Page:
The Dreamed City of Basel

The dreamed city. (Die geträumte Stadt) is the exhibition’s title in the former monastery Klingental (Museum Kleines Klingental) in Basel.

The title is open to two interpretations. A dream can be a vision that is never realised or a dream that becomes a reality (or a nightmare).

Both possibilities apply to Basel and probably to any city. However, even the city’s constant factor, the Rhine, was not immune to city planners. In 1932, a plan was to divert the river around the town and build Rheinhatten.

The project was never realised, but it was not an unrealistic plan. The realised Juragewässerkorrektion (La correction des eaux du Jura, (see also Swiss Spectator of 16 June 2020) in the years 1868 to 1891, the partly realised canal between the Rhine and Lake Geneva ( Swiss Spectator of 9 January 2022) and the unrealised shipping route over the Gotthard ( Swiss Spectator of 22 March 2021) show the possibilities and impossibilities.

Moreover, the Rhine connects Switzerland with the Netherlands and, indirectly, Basel with Amsterdam. In Basel, there were advanced plans in the 1950-the 60s for a motorway through the old city centre. In Amsterdam, the municipality wanted a motorway straight through the city centre. Even the Rembrandt House was almost demolished.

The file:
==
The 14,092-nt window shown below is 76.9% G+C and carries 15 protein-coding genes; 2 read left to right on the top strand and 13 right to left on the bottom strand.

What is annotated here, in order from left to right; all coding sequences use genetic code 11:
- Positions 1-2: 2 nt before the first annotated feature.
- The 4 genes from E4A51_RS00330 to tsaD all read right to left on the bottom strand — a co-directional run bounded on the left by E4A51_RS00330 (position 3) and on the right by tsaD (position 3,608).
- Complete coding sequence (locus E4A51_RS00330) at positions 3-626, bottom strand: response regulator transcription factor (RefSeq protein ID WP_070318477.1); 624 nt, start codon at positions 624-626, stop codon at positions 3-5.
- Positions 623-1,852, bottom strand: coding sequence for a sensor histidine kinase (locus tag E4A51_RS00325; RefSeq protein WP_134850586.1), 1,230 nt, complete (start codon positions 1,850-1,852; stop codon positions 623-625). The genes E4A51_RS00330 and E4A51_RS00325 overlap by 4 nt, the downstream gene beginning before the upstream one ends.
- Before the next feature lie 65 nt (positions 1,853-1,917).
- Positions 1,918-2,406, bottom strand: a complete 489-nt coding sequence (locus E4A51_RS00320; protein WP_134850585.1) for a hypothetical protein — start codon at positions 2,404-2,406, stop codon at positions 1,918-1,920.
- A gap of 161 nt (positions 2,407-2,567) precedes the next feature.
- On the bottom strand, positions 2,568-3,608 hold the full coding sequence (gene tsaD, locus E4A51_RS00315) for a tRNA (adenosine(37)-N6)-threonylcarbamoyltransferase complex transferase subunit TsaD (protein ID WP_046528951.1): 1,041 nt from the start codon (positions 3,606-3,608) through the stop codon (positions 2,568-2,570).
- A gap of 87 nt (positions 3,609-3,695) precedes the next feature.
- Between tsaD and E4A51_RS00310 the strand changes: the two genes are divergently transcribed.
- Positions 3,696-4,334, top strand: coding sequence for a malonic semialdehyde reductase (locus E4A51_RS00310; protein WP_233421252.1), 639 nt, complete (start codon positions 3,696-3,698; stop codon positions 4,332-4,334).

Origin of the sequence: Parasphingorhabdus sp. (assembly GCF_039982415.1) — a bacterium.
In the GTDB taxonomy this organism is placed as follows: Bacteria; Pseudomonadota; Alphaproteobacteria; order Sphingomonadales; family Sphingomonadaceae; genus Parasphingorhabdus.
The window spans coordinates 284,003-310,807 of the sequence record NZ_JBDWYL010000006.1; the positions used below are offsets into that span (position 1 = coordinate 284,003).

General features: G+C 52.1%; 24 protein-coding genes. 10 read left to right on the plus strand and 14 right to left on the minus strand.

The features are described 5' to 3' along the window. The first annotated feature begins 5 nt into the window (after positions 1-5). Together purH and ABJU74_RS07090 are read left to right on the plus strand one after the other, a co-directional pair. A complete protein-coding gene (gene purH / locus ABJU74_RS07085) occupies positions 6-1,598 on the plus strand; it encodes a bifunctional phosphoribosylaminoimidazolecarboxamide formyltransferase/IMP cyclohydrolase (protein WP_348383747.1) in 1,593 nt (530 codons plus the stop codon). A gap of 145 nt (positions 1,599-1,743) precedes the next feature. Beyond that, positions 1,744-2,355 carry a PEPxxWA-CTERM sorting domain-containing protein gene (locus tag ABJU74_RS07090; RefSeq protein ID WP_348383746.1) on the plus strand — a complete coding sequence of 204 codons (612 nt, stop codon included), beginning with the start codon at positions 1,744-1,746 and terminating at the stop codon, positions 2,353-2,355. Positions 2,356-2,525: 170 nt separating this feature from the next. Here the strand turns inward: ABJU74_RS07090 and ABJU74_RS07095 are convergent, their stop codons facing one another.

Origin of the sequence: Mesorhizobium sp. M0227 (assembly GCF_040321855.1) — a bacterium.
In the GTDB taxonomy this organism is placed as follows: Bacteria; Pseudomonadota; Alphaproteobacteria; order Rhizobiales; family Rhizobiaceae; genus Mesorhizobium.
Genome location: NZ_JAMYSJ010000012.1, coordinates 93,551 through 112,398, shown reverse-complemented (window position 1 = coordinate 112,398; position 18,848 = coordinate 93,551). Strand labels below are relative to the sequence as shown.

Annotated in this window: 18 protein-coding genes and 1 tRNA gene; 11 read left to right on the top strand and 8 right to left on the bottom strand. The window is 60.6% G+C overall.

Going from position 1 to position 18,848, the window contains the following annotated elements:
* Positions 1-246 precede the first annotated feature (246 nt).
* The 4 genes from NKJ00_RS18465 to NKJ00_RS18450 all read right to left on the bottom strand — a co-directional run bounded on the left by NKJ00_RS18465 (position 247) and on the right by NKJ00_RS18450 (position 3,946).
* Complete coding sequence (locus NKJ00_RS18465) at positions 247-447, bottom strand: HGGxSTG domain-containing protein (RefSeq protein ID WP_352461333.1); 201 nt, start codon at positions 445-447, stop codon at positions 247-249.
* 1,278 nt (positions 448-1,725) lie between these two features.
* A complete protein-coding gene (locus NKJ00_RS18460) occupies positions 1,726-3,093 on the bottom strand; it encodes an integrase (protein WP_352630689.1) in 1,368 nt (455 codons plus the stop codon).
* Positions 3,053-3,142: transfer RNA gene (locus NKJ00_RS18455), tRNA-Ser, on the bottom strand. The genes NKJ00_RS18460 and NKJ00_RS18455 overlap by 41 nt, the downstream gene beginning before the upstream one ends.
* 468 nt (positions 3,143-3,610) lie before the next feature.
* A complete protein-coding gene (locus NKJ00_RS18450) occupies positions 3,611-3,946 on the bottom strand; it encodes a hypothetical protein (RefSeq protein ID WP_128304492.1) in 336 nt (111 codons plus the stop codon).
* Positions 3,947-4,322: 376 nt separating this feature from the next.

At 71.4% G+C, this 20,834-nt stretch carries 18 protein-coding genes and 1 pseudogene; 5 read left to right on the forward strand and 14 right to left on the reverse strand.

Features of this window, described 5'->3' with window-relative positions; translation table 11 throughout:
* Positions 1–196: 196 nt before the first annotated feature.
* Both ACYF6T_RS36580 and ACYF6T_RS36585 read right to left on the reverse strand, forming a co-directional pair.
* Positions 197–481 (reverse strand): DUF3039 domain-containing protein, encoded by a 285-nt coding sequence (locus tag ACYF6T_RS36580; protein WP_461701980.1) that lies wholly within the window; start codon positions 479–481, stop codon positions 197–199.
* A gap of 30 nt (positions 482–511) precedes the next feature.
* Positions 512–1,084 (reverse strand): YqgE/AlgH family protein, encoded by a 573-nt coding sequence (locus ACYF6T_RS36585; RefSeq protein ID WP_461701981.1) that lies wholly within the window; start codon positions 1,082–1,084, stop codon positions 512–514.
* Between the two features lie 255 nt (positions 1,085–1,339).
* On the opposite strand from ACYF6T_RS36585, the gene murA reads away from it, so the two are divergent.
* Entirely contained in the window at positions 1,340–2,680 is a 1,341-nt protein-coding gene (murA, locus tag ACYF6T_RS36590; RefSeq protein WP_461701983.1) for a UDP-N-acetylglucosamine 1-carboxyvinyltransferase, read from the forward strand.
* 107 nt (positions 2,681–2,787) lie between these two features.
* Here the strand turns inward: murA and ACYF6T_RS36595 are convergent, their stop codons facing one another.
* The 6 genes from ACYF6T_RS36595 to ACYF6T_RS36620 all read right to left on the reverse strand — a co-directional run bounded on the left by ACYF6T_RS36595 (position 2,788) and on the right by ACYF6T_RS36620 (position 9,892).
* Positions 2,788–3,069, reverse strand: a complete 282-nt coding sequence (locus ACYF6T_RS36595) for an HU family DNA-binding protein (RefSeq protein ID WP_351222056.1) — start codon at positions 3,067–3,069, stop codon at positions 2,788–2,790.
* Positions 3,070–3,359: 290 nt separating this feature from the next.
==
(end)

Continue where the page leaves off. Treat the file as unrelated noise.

Fortunately, however, dreams are not always deceiving. Various projects in Basel have been successfully realised. The exhibition shows this history of 150 years of plans, designs, rejections, failures, successes, referendums and realised and unrealised building projects.

The medieval town centre remains largely intact on the Münster, the Spalenberg, and the area around the Leonardskirche and St. Alban. The cathedral towers (1071, rebuilt in 1500 after the devastating earthquake of 1356) were the city’s first ‘skyscraper’. The most recent sky-high tower is the second Roche tower (2020). The first one was built in 2015.

However, the two Roche towers are rarely seen on postcards or in combination with the cathedral towers, even though they have something in common: they have an uneven height, just like the cathedral towers. Roche, however, will get its third tower in a few years. The cathedral will have certainly not.

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